“The thing I learned and pass on is that there really isn’t an exact science to being a father,” he said. “I liken it to being a supervisor; you apply the good things you’ve learned, try to avoid the bad and make it your own.”

The real-life stories shared – both failures and triumphs – aim to ready the new dads for the adventures fatherhood brings.  

“That is the essence of being a father; sometimes you will succeed and sometimes you will fail; it just depends on if you learn from those failures or not,” said Senior Airman Joshua Palffy, who has taught eight classes.

Nightingale, who has taught three classes and has three daughters ages 8, 6 and 3, said the most important thing the class teaches is the importance of being there for the mother and child.

“We stress the different things the mom is going to experience and how to adjust for the changes that will come with the new baby,” he said. “Fathers have a very important role. They’re their son’s first superhero and their daughter’s first love.” 

“The class is in many ways a “man-to-man” talk about being an involved dad,” said Palffy, who has a daughter and son. 

“I grew up with my father being in prison so I believe that a father’s involvement in the child’s life is very important,” Palffy said. “We try to answer as many questions the dads have to help relive any concerns they may have with pregnancy, childbirth and being a new dad. This class is very rewarding and being a father is something that I pride myself in.” 

The teachers also stress that patience is more than a virtue when it comes to parenting.

“We touch on a lot of subjects, but we try to nurture patience … patience and understanding,” Nightingale said. ”Men are natural fixers and want to fix things and in fatherhood, that’s not always the case. Sometimes you just have to be patient and you have to understand the situation for what it is.”

The class lays a ground work for new dads to build their own family legacy

“Dads 101 is a really good baseline [for learning]. It’s just a way to lay a foundation for the dads to build on and go into the situation with a little more confidence,” said Nightingale.

For more information or to sign up for Dads 101, call Family Advocacy at 501-987-7377.

TOP STORY >> Training exercises Defenders’ rapid reflexes

By Tammy L. Reed
19th Airlift Wing Public Affairs

The Team Little Rock community was reminded June 15 that base security forces do more than check IDs at the gate. 

That day, they stopped an active shooter from making his way onto the base. 

Running toward the danger, 19th Security Forces Squadron Airmen used ingrained tactics and training to end a situation that could have escalated into a more tragic event.

Master Sgt. Stacy Goad, 19th SFS training non-commissioned officer in charge, reviewed the video of the incident and said he was very proud of the actions of the Airmen involved.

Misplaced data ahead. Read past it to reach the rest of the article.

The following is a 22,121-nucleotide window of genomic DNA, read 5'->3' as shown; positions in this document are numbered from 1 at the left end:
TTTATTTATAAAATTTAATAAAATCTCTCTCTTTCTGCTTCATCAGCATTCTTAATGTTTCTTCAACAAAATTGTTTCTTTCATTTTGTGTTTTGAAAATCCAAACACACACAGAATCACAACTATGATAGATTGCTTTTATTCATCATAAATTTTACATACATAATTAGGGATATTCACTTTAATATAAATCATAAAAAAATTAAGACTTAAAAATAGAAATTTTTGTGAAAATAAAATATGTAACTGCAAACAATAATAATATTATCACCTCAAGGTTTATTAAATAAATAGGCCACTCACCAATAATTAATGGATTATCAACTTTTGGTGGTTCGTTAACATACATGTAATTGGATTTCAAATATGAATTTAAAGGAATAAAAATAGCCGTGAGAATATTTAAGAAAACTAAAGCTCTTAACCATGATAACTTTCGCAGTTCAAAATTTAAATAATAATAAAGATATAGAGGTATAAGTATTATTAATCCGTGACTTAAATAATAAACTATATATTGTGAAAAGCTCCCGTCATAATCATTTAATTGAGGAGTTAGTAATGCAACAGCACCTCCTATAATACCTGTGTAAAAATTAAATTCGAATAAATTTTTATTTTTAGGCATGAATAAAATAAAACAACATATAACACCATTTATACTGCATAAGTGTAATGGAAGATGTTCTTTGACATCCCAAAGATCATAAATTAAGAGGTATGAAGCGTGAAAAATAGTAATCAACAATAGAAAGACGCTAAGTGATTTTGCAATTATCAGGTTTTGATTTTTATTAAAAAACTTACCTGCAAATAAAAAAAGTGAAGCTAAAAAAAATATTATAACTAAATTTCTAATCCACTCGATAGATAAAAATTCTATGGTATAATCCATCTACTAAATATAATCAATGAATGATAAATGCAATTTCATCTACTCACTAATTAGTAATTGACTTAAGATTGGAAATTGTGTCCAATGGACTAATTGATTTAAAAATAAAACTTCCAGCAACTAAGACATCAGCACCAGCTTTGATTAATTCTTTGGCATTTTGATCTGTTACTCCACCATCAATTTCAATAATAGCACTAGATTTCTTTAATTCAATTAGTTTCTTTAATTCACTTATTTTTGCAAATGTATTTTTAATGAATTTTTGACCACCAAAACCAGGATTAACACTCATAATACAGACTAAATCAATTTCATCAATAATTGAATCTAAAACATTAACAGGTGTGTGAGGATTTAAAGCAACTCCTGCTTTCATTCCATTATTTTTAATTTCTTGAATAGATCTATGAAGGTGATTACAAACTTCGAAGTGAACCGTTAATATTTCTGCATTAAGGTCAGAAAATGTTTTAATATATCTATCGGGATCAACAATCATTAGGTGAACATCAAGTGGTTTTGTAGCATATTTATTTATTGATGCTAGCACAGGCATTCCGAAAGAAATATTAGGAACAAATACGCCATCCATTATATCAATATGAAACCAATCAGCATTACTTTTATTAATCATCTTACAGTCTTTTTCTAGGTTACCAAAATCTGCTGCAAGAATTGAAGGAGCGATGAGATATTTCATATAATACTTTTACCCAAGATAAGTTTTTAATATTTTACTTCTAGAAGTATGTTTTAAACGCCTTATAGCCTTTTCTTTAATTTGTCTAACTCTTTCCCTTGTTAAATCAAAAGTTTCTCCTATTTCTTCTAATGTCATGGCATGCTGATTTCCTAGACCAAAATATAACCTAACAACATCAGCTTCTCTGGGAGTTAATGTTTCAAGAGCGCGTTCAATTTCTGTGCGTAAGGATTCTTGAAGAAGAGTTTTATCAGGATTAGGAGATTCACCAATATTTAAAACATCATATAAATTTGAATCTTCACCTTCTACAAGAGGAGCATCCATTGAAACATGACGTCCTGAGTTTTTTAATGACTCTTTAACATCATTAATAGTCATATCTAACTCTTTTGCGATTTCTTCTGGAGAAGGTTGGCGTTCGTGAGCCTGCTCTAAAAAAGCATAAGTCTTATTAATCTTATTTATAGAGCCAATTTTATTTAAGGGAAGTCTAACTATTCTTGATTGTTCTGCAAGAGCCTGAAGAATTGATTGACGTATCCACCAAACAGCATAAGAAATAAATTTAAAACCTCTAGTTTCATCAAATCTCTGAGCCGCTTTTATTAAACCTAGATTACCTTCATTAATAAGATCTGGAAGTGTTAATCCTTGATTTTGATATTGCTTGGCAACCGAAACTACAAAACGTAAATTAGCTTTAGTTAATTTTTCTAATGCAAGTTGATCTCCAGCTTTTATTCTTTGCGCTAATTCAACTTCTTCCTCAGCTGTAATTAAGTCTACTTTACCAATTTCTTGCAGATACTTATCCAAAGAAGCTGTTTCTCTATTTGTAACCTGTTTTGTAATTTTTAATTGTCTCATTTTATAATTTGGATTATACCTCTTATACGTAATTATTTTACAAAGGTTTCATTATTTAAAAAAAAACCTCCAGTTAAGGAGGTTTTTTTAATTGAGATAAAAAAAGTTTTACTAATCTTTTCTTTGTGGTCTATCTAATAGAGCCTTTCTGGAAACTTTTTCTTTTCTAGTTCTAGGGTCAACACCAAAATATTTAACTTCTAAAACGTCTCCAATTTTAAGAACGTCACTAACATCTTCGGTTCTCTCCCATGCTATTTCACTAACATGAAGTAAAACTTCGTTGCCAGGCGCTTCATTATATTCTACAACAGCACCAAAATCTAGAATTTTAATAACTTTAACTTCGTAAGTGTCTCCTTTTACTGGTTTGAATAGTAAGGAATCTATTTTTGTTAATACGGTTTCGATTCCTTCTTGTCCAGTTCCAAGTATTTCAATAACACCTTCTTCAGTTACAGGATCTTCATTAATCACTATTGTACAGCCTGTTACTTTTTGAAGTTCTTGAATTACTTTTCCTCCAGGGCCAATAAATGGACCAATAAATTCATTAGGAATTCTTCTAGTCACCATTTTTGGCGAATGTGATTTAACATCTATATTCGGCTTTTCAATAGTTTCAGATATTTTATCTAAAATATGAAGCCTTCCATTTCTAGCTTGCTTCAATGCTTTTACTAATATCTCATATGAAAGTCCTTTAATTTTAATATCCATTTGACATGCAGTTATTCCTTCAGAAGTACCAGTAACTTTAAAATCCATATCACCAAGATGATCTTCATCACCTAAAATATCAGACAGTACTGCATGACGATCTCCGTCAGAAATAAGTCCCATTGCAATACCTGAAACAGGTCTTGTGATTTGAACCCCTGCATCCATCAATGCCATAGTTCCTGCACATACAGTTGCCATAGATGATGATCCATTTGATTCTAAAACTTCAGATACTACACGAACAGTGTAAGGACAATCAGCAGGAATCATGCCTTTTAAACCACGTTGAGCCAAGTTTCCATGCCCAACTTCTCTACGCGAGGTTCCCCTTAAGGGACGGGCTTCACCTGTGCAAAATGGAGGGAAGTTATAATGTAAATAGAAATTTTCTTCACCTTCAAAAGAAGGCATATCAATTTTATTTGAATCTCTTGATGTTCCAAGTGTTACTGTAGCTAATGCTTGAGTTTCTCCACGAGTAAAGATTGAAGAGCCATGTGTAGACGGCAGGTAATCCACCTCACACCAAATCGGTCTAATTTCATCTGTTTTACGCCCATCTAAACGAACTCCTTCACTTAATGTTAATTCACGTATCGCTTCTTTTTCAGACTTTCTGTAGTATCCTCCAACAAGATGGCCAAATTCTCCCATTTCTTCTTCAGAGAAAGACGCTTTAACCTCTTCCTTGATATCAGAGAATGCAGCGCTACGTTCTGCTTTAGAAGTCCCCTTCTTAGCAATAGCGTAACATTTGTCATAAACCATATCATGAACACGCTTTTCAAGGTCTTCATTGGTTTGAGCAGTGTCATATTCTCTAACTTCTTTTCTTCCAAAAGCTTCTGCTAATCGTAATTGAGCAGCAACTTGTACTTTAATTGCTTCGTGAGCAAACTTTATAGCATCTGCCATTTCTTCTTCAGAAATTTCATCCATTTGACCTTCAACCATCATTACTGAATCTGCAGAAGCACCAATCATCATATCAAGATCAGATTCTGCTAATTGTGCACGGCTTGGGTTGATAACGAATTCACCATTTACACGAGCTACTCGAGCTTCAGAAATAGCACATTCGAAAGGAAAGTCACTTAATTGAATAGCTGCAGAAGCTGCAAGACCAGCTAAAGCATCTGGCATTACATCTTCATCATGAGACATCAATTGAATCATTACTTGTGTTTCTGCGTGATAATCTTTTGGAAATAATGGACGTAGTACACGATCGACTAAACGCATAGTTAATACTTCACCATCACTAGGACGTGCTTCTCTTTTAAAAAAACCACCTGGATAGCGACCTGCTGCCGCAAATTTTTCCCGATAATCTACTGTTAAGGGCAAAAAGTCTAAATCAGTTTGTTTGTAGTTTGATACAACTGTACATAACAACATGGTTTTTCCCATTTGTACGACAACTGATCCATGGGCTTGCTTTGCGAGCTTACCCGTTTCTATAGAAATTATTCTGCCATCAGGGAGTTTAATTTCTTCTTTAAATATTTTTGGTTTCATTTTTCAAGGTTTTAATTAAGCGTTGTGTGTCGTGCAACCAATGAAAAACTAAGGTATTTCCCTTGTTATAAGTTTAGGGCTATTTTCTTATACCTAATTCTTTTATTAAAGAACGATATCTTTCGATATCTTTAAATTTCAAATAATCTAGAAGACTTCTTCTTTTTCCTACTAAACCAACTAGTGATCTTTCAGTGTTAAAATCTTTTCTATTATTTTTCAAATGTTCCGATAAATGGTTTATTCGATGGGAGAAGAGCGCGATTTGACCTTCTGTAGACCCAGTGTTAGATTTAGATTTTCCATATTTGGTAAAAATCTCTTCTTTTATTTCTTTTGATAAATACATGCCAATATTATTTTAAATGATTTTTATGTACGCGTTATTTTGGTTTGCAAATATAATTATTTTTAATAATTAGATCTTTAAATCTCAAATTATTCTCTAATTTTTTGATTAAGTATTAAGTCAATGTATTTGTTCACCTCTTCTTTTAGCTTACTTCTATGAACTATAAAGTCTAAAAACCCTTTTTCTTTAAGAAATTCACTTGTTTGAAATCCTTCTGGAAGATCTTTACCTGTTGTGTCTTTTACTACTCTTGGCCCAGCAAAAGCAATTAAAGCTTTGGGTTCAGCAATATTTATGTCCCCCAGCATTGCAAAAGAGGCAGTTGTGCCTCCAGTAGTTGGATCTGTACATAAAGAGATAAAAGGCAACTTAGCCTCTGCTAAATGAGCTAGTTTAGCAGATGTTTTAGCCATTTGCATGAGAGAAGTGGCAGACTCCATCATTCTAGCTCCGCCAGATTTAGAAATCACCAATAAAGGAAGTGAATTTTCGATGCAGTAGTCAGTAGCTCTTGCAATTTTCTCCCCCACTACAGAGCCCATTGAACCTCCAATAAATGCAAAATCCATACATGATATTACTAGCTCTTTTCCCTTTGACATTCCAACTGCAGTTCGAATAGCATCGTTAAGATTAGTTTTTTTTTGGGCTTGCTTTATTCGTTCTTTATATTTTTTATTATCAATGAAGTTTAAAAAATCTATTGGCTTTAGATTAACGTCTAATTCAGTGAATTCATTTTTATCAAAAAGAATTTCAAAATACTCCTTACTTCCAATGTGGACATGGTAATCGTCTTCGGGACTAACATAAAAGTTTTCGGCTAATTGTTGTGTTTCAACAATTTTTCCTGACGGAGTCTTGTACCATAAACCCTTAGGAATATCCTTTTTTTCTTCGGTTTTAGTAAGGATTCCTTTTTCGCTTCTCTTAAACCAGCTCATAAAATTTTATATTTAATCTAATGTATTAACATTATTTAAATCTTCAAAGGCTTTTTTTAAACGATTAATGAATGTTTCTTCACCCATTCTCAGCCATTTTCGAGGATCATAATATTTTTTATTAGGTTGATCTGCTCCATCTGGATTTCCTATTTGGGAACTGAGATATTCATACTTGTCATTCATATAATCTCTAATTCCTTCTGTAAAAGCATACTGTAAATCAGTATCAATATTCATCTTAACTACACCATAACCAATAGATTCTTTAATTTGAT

“I could see when the training actually kicked in, I could tell,” Goad said. “There was the initial surprise moment, and then everything where it did kick in; it all clicked. They performed admirably.”

Security professionals prepare for these tense situations with an ongoing, annual requirement. Under the Home Station Training Objective, training instructions will be standardized throughout the Air Force.

Goad explained that Defenders have 216 hours of Home Station Training required every year. Forty-four of those hours are dedicated to local mission scenarios. The training 19th SFS conducts every three weeks covers 95 of those hours in two-week blocks and covers topics such as CPR, fingerprint and DNA collection, and disposition of offenders.

“For the troops, the HST training is beneficial if they PCS or deploy, as everybody is trained to the same standard,” Goad said. “So they know the person next to them has received the same training, and they aren’t wondering about them, they’ll know the training is there,” Goad said. 

Senior Airman Marsalis Brown, 19th SFS patrolman, was one of 13 airmen participating in a recent training session. He’s been through it a number of times, and each time has been an eye-opening experience for him as he brushed up on skills and techniques. 

“We trained on responding to domestic disturbances in tech school and as soon as I got here we also went over it,” Brown said. “Maybe a few short weeks after the training, I responded to my first domestic. … It kind of surprised me how they train you for it, then when you actually go out on one, it works. In the situation I was dealing with, it was pretty much me trying to de-escalate the situation and able to get the job done in a timely manner.”

Brown’s classmate, Senior Airman Aaron Rivers, 19th SFS armorer, enjoyed the combatives training, which hones hand-to-hand defensive maneuvers to use when a situation may escalate to physical intervention. 

“Personally, I would like to see more combatives taught in the classroom, as you can never have enough experience defending yourself, or defending someone else if the situation arises.”

The defenders aim to defuse situations with the least amount of force necessary.